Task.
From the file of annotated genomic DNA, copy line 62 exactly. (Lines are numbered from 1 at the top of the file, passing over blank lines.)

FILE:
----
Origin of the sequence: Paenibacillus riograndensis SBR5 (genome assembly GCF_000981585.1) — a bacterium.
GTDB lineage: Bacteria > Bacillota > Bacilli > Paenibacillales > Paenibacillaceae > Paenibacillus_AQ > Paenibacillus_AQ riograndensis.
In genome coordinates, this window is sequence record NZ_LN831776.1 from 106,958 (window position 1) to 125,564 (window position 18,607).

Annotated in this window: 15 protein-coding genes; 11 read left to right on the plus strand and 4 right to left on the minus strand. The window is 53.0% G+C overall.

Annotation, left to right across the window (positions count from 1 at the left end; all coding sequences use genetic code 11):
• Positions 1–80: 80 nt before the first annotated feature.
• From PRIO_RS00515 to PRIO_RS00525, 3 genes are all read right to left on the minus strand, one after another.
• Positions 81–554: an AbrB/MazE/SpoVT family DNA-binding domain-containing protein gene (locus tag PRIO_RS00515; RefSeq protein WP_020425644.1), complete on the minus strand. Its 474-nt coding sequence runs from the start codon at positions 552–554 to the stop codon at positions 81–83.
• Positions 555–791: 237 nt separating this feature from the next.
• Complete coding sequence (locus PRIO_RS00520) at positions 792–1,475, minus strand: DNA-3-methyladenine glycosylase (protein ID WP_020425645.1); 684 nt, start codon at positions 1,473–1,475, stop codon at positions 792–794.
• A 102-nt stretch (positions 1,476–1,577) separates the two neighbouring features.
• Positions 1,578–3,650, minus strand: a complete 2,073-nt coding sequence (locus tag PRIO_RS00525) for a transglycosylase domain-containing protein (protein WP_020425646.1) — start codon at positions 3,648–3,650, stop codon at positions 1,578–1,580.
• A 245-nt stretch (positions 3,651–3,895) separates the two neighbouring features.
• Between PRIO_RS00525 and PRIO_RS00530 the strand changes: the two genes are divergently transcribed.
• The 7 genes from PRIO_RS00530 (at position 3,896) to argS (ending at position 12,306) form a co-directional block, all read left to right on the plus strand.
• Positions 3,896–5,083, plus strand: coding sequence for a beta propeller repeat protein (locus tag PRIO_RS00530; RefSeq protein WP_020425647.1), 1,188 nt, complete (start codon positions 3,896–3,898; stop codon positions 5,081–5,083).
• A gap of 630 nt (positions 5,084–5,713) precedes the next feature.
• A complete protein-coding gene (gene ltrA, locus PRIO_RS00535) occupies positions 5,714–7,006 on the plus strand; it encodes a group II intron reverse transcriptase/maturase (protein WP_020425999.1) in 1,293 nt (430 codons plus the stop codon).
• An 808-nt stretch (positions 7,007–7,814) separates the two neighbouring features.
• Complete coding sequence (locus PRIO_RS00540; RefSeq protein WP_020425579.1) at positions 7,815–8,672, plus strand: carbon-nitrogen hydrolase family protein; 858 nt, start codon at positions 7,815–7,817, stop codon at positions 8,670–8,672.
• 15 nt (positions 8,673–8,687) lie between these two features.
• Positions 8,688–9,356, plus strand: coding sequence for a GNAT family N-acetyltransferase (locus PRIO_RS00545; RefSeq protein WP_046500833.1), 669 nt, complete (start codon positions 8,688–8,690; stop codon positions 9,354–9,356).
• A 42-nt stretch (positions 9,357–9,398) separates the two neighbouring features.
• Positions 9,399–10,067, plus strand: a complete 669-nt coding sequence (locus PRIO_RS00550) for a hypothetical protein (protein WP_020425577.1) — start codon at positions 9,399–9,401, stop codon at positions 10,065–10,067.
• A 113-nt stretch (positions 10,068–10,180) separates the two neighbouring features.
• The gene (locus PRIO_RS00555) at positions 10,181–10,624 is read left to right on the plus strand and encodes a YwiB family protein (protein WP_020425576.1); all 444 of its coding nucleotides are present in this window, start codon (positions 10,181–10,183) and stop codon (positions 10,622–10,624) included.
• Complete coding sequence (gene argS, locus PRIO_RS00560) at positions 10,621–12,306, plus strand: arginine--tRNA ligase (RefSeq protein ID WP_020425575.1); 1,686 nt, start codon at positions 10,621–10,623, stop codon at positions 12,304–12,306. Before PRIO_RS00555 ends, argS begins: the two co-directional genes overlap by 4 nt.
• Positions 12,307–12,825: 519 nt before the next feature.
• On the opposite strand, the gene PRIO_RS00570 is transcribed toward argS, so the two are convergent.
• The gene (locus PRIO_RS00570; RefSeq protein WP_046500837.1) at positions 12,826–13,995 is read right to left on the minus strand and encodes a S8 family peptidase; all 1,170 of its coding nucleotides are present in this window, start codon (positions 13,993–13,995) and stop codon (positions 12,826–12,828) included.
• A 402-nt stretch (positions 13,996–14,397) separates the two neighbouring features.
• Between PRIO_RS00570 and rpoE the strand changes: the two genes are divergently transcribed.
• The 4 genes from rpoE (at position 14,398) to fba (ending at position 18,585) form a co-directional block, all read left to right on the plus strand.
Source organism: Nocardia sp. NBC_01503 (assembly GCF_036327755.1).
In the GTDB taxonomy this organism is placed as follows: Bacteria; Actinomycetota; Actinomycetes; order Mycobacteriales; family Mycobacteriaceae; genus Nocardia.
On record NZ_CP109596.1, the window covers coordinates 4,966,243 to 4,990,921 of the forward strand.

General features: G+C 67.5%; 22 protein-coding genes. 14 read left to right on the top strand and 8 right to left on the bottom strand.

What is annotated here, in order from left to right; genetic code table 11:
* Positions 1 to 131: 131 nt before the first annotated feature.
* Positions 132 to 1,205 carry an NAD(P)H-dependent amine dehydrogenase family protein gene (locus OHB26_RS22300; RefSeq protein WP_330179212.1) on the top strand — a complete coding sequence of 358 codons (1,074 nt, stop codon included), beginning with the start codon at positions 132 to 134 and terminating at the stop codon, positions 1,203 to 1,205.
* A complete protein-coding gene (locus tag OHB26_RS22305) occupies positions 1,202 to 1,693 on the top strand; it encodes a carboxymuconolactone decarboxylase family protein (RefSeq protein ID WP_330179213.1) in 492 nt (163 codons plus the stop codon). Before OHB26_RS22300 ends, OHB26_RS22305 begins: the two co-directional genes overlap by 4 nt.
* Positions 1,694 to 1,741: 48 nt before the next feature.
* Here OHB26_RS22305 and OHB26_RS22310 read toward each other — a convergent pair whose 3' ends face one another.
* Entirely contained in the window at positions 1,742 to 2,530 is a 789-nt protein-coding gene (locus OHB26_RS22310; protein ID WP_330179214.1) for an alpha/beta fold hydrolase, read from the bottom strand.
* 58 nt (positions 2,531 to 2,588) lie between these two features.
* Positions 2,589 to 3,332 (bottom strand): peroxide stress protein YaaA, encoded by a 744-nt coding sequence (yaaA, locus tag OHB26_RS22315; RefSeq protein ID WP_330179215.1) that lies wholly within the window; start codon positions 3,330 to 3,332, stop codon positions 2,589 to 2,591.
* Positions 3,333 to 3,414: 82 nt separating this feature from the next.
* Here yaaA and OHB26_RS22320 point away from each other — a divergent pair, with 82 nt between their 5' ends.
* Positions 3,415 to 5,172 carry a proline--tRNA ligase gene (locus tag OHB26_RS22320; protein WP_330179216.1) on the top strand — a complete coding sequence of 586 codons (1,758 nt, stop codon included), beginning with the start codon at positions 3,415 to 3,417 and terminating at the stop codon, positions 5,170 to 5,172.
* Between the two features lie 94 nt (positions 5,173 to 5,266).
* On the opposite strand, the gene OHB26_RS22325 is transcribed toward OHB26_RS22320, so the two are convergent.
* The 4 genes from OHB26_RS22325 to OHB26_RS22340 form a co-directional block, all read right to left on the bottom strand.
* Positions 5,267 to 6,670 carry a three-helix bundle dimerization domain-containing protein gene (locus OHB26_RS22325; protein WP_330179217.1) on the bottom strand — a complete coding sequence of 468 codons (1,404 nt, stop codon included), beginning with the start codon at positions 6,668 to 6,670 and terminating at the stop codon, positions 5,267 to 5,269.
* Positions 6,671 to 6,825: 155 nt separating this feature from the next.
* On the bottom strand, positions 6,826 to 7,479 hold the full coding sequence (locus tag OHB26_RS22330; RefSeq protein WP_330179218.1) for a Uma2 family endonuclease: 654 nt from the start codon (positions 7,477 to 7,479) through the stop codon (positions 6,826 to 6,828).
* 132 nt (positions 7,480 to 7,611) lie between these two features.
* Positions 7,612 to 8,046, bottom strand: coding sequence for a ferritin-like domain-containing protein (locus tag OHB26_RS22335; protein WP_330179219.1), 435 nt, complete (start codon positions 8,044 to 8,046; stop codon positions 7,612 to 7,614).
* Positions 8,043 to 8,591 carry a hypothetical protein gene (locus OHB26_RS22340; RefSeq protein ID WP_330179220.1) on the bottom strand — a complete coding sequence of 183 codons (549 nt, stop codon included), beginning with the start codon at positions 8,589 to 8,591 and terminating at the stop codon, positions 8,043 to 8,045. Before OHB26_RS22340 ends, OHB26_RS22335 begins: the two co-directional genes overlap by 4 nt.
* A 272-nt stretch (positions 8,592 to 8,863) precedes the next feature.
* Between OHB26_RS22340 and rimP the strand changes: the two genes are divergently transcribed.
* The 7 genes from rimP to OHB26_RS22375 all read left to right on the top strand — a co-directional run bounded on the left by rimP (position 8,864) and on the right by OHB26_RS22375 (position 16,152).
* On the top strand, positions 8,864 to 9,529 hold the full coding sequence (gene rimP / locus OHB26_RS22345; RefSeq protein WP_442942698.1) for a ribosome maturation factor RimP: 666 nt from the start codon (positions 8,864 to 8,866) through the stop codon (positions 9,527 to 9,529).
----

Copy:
* On the top strand, positions 8,864 to 9,529 hold the full coding sequence (gene rimP / locus OHB26_RS22345; RefSeq protein WP_442942698.1) for a ribosome maturation factor RimP: 666 nt from the start codon (positions 8,864 to 8,866) through the stop codon (positions 9,527 to 9,529).